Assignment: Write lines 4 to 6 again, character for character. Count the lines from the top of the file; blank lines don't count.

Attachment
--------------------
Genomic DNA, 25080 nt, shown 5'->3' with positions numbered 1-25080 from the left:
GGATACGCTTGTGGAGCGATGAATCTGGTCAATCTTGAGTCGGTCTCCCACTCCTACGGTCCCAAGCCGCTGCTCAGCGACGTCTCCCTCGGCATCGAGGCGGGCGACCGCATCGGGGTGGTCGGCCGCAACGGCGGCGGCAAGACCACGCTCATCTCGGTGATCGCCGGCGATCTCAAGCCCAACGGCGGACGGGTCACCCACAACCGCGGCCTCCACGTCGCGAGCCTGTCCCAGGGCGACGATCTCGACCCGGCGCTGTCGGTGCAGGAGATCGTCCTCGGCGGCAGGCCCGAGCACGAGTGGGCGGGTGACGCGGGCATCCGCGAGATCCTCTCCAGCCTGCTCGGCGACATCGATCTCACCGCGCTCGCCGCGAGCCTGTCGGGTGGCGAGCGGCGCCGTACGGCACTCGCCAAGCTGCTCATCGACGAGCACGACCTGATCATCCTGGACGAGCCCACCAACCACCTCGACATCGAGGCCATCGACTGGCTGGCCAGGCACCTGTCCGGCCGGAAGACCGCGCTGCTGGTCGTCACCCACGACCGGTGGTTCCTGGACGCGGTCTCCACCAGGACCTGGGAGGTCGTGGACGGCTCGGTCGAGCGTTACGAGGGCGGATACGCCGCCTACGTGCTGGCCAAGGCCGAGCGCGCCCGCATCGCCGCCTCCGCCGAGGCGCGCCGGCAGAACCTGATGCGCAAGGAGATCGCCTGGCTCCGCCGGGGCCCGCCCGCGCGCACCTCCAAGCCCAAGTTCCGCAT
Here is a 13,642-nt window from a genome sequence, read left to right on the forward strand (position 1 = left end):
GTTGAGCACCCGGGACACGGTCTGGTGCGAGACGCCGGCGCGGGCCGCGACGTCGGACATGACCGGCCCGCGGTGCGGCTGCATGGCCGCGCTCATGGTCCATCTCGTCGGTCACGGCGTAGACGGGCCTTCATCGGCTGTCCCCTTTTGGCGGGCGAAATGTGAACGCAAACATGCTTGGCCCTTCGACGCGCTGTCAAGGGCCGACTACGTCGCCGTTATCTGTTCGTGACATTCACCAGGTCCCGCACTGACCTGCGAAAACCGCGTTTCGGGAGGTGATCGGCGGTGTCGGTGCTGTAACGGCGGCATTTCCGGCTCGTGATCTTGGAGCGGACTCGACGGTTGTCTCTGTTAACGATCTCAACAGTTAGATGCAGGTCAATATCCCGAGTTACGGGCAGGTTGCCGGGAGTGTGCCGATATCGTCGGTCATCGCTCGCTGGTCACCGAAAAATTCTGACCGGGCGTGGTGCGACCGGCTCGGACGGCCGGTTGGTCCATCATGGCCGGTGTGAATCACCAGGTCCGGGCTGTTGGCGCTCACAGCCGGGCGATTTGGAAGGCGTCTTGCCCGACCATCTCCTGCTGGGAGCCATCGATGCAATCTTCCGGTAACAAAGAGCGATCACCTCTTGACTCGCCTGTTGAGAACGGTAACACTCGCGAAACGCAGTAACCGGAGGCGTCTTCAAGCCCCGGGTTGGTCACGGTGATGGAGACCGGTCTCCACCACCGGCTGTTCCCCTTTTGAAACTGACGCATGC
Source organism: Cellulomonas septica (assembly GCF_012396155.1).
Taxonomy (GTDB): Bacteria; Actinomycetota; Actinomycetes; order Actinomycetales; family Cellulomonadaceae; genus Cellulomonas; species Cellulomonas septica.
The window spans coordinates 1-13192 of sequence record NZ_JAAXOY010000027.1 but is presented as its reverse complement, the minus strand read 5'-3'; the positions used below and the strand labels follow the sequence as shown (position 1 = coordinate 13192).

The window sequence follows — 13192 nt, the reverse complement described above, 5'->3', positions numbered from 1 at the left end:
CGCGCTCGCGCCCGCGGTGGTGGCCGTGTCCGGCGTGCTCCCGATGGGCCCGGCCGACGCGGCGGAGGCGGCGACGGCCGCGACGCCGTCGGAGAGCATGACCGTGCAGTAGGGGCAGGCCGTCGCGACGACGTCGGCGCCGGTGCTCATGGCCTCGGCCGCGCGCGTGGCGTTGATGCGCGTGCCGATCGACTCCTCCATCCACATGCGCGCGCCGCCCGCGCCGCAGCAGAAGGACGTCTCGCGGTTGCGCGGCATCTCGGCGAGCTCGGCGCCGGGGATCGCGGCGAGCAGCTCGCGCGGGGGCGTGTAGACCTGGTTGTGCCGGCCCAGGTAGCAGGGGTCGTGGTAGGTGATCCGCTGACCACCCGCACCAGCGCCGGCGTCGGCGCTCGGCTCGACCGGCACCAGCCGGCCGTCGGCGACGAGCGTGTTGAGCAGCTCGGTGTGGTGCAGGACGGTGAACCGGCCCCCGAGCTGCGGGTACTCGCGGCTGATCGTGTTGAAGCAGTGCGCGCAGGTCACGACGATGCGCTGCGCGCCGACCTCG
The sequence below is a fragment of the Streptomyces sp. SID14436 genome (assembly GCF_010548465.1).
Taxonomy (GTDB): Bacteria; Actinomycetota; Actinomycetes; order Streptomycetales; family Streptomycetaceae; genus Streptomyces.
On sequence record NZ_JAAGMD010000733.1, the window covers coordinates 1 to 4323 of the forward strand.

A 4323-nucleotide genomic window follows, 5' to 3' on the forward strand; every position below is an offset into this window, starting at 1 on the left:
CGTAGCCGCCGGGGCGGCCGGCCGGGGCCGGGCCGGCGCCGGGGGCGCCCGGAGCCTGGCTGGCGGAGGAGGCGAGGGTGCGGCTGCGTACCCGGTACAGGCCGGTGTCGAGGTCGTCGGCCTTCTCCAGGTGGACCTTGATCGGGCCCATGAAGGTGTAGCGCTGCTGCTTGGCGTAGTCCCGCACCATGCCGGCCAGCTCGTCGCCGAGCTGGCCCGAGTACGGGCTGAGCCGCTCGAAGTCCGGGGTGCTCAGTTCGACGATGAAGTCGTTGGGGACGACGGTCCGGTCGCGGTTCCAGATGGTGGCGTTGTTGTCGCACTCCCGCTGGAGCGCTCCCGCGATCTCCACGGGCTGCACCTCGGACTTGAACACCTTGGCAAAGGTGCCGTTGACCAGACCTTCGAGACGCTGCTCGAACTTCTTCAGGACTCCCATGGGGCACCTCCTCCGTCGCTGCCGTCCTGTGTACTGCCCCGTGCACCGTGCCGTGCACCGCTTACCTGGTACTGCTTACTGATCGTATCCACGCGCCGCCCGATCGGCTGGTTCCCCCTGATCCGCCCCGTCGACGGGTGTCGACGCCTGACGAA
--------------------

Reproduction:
GTTGAGCACCCGGGACACGGTCTGGTGCGAGACGCCGGCGCGGGCCGCGACGTCGGACATGACCGGCCCGCGGTGCGGCTGCATGGCCGCGCTCATGGTCCATCTCGTCGGTCACGGCGTAGACGGGCCTTCATCGGCTGTCCCCTTTTGGCGGGCGAAATGTGAACGCAAACATGCTTGGCCCTTCGACGCGCTGTCAAGGGCCGACTACGTCGCCGTTATCTGTTCGTGACATTCACCAGGTCCCGCACTGACCTGCGAAAACCGCGTTTCGGGAGGTGATCGGCGGTGTCGGTGCTGTAACGGCGGCATTTCCGGCTCGTGATCTTGGAGCGGACTCGACGGTTGTCTCTGTTAACGATCTCAACAGTTAGATGCAGGTCAATATCCCGAGTTACGGGCAGGTTGCCGGGAGTGTGCCGATATCGTCGGTCATCGCTCGCTGGTCACCGAAAAATTCTGACCGGGCGTGGTGCGACCGGCTCGGACGGCCGGTTGGTCCATCATGGCCGGTGTGAATCACCAGGTCCGGGCTGTTGGCGCTCACAGCCGGGCGATTTGGAAGGCGTCTTGCCCGACCATCTCCTGCTGGGAGCCATCGATGCAATCTTCCGGTAACAAAGAGCGATCACCTCTTGACTCGCCTGTTGAGAACGGTAACACTCGCGAAACGCAGTAACCGGAGGCGTCTTCAAGCCCCGGGTTGGTCACGGTGATGGAGACCGGTCTCCACCACCGGCTGTTCCCCTTTTGAAACTGACGCATGC
Source organism: Cellulomonas septica (assembly GCF_012396155.1).
Taxonomy (GTDB): Bacteria; Actinomycetota; Actinomycetes; order Actinomycetales; family Cellulomonadaceae; genus Cellulomonas; species Cellulomonas septica.